Books That Changed Us
Reading is one of the world’s great joys” and “one of the few things you can do alone that can make you feel less alone,” notes journalist Will Schwalbe in a recent Wall Street Journal essay. “It is a solitary activity that connects you to others. Lately I’ve been reminded of the intoxicating, transformative power of reading because my seven-year-old has made the glorious leap from struggling to read to reading for fun. I take great delight in hearing her giggle as she silently enjoys one of the hilarious tales from Judy Blume’s Fudge series, which I vividly remember reading in my childhood bedroom.
When I call my daughter’s name and she ignores me, I secretly love it because I can see she’s lost in the magical world of a good book. I know what that’s like. When Schwalbe says he envies anyone who hasn’t read Toni Morrison’s Song of Solomon, I can relate, because I have that same feeling whenever people tell me they haven’t yet discovered her equally transcendent Beloved. Another of my favorites, for totally different reasons, is The Corrections, by Jonathan Franzen. I read both books many years ago, and I still think about them all the time.
We’ve heard lots of heated debates about the relative merits of reading books in print or digitally, but as far as I’m concerned, it doesn’t really matter whether you’re turning pages or holding a Kindle. What matters is that you read.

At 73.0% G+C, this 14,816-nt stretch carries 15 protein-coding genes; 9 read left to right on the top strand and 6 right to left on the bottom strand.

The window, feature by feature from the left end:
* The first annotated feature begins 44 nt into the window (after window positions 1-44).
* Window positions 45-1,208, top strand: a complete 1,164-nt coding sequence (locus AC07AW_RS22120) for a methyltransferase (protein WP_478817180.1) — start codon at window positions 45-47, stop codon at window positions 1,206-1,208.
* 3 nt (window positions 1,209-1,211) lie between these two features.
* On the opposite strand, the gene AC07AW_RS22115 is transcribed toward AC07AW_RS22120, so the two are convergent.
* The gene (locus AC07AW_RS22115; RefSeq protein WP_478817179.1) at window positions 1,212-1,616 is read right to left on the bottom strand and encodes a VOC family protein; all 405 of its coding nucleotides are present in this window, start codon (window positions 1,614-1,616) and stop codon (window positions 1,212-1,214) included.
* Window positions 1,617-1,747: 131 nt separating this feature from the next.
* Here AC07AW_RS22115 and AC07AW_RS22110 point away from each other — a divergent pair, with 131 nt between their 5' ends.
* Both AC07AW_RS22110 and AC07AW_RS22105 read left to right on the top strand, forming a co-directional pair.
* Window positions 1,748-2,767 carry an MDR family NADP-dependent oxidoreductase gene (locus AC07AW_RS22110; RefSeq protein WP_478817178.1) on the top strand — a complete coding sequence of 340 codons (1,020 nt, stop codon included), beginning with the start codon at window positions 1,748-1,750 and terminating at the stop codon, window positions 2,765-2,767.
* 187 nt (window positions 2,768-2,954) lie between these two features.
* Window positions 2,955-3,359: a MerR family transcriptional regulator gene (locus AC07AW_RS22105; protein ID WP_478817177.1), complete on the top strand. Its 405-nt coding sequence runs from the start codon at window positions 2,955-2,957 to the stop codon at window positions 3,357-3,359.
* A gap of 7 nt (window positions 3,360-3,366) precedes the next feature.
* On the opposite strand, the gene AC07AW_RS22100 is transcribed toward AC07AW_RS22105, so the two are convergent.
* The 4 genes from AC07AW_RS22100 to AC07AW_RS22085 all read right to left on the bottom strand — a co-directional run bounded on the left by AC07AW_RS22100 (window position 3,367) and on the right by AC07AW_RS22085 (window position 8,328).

I asked our editorial team to recall books that left a mark on them. Here are a few of their picks and comments:
The House of Mirth, by Edith Wharton (“To this day Lily Bart haunts me.
Beautiful and useless. Too moral to do what she has to do.”)
• One Day in the Life of Ivan Denisovich, by Alexander Solzhenitsyn (“The story of an inmate’s day in a post-WWII
Russian prison camp shows humanity can persevere under seemingly intolerable circumstances.”)
• Shogun, by James Clavell (“A richly woven tapestry depicts Japan’s feudal period, and the effect of an Englishman, marooned there by a storm and embroiled in local politics.”)
•The Grapes of Wrath, by John Steinbeck (“A moving statement about people’s potential to do good and evil.”)
•Chesapeake, by James Michener (“This epic tale of early America transported me to another place and time.”)
• The Portable Dorothy Parker, by Dorothy Parker (“Where I learned that as a woman, you don’t have to be ‘nice.’”)
• Walden, by Henry David Thoreau, and Emerson’s Essays: First and Second Series, by Ralph Waldo Emerson (“The linear essay format coupled with American exceptionalism speaks to me. The calls for individualism and self-reliance speak to early teenagers.”)
• Outliers, by Malcolm Gladwell (“I love Gladwell’s contrarian intellect, comprehensive research, and clarity of thought. As a parent, I wanted to understand success, and Outliers broke
it down for me.”)
• The Years of Lyndon Johnson, Vols. 1–4, by Robert Caro (“Painstaking research and superb writing elevate these books, which also benefit from Caro’s ability to avoid painting his subject as all good or bad—he shows you both sides of Johnson in full.”)